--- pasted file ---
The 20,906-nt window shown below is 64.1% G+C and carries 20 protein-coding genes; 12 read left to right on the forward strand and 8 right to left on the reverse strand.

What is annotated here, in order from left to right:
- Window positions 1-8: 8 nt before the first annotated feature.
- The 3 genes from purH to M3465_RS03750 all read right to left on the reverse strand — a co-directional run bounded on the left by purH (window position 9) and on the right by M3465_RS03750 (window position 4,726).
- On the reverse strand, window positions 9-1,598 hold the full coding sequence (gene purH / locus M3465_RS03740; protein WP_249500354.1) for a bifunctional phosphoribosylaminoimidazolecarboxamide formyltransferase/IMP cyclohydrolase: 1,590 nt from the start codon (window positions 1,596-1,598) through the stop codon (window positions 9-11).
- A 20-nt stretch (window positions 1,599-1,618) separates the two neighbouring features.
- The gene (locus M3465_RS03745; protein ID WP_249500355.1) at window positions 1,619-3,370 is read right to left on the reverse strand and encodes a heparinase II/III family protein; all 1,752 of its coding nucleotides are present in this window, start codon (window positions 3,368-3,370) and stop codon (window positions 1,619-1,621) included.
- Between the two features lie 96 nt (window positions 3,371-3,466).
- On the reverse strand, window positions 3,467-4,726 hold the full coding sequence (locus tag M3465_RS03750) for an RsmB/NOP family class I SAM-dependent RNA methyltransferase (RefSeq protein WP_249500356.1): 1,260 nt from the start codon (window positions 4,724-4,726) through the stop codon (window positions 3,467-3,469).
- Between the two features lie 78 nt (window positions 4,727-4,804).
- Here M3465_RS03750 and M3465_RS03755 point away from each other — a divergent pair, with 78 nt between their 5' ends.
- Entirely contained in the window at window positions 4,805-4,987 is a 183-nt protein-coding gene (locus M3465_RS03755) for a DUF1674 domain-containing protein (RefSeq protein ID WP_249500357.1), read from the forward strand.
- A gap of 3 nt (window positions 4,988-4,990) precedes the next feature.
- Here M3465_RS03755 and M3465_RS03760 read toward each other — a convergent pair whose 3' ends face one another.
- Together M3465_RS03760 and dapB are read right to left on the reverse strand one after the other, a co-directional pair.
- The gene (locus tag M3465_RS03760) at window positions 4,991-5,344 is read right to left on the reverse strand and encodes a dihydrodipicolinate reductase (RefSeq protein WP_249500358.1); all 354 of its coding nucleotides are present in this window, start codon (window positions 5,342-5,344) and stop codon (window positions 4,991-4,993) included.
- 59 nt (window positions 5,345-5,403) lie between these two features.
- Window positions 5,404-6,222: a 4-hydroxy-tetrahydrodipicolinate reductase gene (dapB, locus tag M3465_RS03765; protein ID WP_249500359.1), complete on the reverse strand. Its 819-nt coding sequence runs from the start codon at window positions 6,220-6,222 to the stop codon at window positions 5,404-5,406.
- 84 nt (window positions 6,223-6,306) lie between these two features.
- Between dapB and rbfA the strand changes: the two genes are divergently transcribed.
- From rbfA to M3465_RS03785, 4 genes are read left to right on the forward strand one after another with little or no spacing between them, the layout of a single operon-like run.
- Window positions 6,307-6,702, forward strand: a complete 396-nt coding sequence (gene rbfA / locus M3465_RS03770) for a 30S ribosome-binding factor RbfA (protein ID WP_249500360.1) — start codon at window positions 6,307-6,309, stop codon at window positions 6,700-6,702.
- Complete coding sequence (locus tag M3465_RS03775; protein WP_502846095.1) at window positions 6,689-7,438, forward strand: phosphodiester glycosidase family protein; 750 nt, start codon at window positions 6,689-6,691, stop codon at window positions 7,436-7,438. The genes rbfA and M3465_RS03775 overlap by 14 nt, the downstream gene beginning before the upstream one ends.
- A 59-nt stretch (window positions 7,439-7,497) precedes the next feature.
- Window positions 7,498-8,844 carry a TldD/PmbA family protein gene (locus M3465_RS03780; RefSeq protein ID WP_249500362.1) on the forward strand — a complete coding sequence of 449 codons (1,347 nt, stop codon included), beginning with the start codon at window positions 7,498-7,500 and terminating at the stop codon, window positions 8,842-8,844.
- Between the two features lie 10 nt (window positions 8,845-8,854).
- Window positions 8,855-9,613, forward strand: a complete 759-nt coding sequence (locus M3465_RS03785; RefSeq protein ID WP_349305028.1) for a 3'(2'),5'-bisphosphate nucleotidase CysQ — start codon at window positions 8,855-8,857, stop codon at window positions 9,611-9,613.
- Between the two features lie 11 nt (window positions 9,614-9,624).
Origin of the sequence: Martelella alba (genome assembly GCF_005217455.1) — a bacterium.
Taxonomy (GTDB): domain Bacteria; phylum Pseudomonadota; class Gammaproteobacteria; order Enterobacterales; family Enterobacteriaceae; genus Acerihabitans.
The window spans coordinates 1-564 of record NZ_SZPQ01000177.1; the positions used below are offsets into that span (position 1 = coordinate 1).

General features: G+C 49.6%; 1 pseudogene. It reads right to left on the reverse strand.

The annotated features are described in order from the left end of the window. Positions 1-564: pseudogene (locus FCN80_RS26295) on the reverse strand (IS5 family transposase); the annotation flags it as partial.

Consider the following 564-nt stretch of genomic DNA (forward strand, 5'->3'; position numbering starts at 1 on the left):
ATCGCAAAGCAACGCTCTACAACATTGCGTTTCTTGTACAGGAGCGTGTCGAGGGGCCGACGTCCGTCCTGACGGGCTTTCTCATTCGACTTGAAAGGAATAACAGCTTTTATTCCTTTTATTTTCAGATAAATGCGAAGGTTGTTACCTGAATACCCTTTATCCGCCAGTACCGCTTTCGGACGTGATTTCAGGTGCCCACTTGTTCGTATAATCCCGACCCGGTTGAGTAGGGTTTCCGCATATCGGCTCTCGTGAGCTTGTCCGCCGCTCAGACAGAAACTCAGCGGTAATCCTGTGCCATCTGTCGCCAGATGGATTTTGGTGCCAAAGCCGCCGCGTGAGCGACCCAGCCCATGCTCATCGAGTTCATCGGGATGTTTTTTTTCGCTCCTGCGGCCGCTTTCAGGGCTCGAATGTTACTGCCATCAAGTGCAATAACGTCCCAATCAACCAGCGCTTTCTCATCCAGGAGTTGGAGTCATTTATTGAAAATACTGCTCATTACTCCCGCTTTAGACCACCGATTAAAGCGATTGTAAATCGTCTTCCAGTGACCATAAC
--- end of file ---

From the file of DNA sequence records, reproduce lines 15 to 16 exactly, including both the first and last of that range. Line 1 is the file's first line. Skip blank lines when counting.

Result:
- Together M3465_RS03760 and dapB are read right to left on the reverse strand one after the other, a co-directional pair.
- The gene (locus tag M3465_RS03760) at window positions 4,991-5,344 is read right to left on the reverse strand and encodes a dihydrodipicolinate reductase (RefSeq protein WP_249500358.1); all 354 of its coding nucleotides are present in this window, start codon (window positions 5,342-5,344) and stop codon (window positions 4,991-4,993) included.